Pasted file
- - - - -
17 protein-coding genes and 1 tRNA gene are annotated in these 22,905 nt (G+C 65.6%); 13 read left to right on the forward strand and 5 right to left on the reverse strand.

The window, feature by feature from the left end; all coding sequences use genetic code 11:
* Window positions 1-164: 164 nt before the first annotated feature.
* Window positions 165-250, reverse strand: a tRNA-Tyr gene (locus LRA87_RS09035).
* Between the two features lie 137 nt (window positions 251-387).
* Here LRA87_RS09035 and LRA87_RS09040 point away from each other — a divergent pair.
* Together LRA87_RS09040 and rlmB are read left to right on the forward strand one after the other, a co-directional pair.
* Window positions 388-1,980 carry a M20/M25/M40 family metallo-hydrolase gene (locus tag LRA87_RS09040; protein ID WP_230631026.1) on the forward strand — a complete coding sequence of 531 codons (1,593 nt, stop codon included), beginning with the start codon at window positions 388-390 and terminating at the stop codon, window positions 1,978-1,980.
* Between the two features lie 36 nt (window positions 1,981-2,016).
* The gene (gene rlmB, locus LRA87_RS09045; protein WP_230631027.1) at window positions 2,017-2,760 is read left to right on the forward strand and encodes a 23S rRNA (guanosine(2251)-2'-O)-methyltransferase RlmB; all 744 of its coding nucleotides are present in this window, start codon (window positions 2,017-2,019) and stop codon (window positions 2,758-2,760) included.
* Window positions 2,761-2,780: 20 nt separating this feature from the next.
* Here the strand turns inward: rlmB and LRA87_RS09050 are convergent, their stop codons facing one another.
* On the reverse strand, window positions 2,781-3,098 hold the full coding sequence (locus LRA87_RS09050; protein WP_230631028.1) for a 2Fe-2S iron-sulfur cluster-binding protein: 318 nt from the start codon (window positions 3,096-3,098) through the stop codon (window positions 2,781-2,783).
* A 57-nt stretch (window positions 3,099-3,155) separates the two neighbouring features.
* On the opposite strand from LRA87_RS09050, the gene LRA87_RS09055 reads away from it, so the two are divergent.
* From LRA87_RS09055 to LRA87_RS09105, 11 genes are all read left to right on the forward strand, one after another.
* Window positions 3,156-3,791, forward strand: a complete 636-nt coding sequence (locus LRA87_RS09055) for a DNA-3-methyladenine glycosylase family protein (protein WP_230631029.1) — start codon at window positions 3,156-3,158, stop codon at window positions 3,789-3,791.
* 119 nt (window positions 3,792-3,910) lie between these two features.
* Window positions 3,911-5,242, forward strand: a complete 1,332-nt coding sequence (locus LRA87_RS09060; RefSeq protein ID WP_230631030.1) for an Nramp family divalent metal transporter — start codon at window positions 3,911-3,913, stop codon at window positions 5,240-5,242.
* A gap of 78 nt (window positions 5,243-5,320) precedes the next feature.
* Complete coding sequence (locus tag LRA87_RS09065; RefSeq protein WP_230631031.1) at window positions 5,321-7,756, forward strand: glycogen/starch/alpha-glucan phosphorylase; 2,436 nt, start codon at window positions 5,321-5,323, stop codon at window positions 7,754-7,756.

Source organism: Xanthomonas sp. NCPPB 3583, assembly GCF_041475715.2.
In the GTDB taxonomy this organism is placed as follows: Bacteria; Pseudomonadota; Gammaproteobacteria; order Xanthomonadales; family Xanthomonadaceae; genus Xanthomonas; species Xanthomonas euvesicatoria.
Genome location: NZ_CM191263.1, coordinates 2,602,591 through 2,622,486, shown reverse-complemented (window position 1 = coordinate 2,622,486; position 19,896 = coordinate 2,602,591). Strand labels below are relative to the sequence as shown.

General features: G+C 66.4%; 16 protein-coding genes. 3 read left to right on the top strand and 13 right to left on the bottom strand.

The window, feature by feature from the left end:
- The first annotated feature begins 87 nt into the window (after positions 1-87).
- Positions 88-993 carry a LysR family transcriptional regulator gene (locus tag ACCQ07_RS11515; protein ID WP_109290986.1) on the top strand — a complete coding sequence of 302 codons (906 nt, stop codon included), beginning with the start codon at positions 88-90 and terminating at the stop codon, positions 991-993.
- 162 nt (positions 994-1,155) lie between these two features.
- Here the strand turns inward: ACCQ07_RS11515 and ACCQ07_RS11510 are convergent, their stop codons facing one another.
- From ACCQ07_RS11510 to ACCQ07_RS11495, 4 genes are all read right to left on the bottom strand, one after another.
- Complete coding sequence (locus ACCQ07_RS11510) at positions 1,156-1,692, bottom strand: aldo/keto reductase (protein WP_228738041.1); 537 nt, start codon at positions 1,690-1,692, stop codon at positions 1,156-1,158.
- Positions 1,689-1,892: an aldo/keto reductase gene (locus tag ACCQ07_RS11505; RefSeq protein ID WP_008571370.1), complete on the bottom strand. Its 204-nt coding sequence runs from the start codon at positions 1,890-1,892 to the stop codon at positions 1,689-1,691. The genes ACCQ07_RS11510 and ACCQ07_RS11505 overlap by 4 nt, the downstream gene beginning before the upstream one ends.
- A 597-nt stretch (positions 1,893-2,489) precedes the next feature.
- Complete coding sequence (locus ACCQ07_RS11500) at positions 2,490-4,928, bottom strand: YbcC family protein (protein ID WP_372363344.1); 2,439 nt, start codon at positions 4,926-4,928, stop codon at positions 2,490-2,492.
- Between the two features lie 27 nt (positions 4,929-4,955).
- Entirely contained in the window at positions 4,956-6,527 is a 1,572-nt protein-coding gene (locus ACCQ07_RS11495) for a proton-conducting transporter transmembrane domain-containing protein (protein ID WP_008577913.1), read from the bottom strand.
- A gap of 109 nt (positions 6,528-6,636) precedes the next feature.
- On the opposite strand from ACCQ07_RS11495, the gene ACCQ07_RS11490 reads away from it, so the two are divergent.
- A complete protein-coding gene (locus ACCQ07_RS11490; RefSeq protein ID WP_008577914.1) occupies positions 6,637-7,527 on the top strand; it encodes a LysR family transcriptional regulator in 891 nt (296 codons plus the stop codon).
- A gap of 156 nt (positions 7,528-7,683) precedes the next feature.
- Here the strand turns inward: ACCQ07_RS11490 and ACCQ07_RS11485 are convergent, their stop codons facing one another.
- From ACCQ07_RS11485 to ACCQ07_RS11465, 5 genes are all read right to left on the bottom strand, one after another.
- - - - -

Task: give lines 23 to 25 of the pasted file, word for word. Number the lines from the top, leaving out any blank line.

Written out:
In the GTDB taxonomy this organism is placed as follows: Bacteria; Pseudomonadota; Gammaproteobacteria; order Xanthomonadales; family Xanthomonadaceae; genus Xanthomonas; species Xanthomonas euvesicatoria.
Genome location: NZ_CM191263.1, coordinates 2,602,591 through 2,622,486, shown reverse-complemented (window position 1 = coordinate 2,622,486; position 19,896 = coordinate 2,602,591). Strand labels below are relative to the sequence as shown.

General features: G+C 66.4%; 16 protein-coding genes. 3 read left to right on the top strand and 13 right to left on the bottom strand.